Club Carlson did not devalue.  However, they blotted their copybook by slashing the conversion rate to airline miles overnight, with no warning.  Similarly, Starwood did not devalue either.  They did increase the ‘cash’ element of ‘cash and points’ redemptions, but the upside of this was that (theoretically) more hotels would now offer these.

Part of the problem is the inflationary pressure caused by credit card bonuses in the USA.  Whilst UK residents cannot apply for these, we suffer because we get caught up in the inflationary aftermath.

Hyatt, for example, after having avoided all credit card deals for years, suddenly launched its own US card (with a sign-up bonus of 2 free nights) and became a transfer partner for Chase and their credit card points.  In the US, people are now swimming in Hyatt points via multiple Chase credit card sign-up bonuses.  In Europe, the ONLY way to earn Hyatt points is very slowly, via stays.

At least UK residents can apply for the IHG Rewards Club credit card, which comes (£99 version) with free Platinum status.  Outside the UK and US, Platinum status now requires $4,000 of pre-tax in-hotel spend.

Airline devaluations

The airlines have been well behaved this year, at least in Europe.  (In the US, there have been some nasty devaluations, with an expected AA one to come following the US Airways merger.)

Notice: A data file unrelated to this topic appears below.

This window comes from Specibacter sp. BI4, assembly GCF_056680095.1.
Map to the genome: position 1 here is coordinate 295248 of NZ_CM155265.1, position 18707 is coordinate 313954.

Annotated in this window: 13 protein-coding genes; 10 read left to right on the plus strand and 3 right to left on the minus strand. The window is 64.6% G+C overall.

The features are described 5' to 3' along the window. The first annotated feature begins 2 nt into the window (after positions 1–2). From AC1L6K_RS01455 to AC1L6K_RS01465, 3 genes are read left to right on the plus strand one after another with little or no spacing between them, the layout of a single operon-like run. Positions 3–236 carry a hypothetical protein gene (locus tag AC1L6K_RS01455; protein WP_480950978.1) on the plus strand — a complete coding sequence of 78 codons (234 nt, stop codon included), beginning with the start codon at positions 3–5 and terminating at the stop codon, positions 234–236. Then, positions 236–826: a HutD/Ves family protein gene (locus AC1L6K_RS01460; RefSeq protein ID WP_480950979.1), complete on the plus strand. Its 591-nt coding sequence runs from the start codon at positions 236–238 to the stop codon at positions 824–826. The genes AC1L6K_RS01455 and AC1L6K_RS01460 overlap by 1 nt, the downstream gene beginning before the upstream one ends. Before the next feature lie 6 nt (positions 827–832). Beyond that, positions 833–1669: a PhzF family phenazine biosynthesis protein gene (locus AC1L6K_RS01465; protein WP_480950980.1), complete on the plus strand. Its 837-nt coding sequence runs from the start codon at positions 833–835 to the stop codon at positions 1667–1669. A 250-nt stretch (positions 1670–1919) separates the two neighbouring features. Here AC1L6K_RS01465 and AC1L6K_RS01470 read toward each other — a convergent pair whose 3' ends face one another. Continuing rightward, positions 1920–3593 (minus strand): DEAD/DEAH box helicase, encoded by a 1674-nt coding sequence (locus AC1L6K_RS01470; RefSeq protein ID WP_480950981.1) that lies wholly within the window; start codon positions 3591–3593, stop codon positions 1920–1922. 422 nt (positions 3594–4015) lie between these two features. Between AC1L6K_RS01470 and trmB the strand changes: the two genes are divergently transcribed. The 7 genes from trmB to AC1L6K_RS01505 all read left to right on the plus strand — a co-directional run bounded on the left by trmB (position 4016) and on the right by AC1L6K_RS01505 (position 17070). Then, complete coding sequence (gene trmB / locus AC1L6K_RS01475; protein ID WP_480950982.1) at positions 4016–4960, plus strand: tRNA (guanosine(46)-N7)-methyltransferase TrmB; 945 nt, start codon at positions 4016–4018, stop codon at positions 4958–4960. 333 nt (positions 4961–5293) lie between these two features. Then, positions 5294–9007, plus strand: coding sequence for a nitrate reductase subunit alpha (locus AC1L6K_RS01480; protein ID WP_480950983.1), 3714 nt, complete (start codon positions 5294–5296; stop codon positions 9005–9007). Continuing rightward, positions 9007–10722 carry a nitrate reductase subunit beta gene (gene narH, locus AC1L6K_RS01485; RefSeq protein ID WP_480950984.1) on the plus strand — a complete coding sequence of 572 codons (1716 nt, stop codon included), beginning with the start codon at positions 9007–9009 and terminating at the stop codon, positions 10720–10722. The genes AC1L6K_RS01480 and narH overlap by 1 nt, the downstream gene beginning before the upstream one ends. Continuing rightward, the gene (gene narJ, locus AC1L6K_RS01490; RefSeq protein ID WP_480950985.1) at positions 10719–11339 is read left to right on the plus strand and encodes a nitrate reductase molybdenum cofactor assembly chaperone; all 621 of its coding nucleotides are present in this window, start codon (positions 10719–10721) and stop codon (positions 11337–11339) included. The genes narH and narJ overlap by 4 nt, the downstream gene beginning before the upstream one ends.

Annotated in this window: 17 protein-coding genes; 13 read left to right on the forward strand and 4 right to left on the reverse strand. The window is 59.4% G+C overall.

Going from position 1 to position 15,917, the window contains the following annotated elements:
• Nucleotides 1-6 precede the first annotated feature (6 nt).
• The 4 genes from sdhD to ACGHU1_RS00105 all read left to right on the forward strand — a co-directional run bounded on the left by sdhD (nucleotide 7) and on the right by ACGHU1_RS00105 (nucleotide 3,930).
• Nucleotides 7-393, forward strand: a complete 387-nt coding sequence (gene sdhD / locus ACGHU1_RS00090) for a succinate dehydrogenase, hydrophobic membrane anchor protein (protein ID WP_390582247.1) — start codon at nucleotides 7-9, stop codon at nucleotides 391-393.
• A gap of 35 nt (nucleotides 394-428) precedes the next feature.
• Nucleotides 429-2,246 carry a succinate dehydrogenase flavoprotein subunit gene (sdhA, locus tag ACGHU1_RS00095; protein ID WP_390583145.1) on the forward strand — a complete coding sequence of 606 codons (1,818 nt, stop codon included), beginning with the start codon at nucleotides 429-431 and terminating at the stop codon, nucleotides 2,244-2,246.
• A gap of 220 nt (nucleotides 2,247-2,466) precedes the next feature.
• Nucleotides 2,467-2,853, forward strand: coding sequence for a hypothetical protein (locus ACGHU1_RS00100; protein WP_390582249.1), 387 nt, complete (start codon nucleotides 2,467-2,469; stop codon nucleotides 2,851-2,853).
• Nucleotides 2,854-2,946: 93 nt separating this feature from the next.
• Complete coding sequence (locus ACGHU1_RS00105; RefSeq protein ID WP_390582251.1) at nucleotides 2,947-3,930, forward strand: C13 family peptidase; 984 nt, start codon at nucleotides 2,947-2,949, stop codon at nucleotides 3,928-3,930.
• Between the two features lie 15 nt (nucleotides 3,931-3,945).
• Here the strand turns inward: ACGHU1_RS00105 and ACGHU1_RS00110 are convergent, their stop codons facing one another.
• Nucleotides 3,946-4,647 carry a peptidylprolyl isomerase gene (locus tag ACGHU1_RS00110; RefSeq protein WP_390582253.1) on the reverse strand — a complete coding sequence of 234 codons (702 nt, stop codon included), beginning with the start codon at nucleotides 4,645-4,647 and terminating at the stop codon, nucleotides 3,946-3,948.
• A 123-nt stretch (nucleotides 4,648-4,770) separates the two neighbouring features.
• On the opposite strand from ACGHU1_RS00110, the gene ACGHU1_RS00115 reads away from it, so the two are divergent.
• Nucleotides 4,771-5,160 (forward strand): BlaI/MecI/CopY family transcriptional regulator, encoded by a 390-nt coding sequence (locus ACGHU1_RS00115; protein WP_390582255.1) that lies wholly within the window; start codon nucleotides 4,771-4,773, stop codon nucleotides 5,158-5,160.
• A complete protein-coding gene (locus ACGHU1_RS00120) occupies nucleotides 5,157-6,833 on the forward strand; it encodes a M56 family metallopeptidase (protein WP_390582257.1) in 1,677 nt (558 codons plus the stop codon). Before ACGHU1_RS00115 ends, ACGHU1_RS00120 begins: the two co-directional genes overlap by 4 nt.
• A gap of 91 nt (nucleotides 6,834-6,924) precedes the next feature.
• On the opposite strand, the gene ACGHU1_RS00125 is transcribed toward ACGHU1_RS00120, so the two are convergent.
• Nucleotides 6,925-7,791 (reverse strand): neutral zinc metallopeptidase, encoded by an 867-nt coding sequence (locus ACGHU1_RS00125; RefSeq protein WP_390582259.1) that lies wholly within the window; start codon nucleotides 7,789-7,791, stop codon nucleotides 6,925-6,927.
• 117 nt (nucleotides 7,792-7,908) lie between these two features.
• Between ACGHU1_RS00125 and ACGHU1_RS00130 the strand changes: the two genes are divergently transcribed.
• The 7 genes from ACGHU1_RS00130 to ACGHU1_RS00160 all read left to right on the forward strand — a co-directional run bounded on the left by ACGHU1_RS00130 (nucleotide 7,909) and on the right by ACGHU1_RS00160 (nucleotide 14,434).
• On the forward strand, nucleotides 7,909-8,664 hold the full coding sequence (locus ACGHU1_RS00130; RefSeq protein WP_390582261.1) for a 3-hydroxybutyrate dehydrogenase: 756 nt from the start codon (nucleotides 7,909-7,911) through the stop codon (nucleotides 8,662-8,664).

Avios pushed up Reward Flight Saver fees by another £5.  That was offset by the benefits of Qatar, Malaysian and (coming soon) SriLankan and US Airways joining the oneworld alliance.

Virgin Flying Club cut the number of miles needed for economy redemptions AND cut taxes.  You will now pay over £100 less per person than the same economy redemption booked using Avios – and use a few less miles as well.  Initiatives like ‘Combi Fare’ also show that Virgin is not letting BA make the running on innovation, and scrapping their archaic and draconian cancellation policy was a real step forward.

Flying Blue cut the taxes required for economy redemptions, but this was outweighed by ludicrous increases to business class redemptions.  Most serious flyers have abandoned the scheme already, though.

Miles & More didn’t do much, but effectively stopping redemptions in Swiss First Class is a shame.

Transfer bonuses have been harder to come by, though.  This is an effective devaluation if you regularly use them.  The last Tesco to Avios bonus was July 2012, although there was a Virgin one this year.  The last three Amex to Avios transfer bonuses have been targeted, and the bonus has dropped – the last one offered just 20% to most people.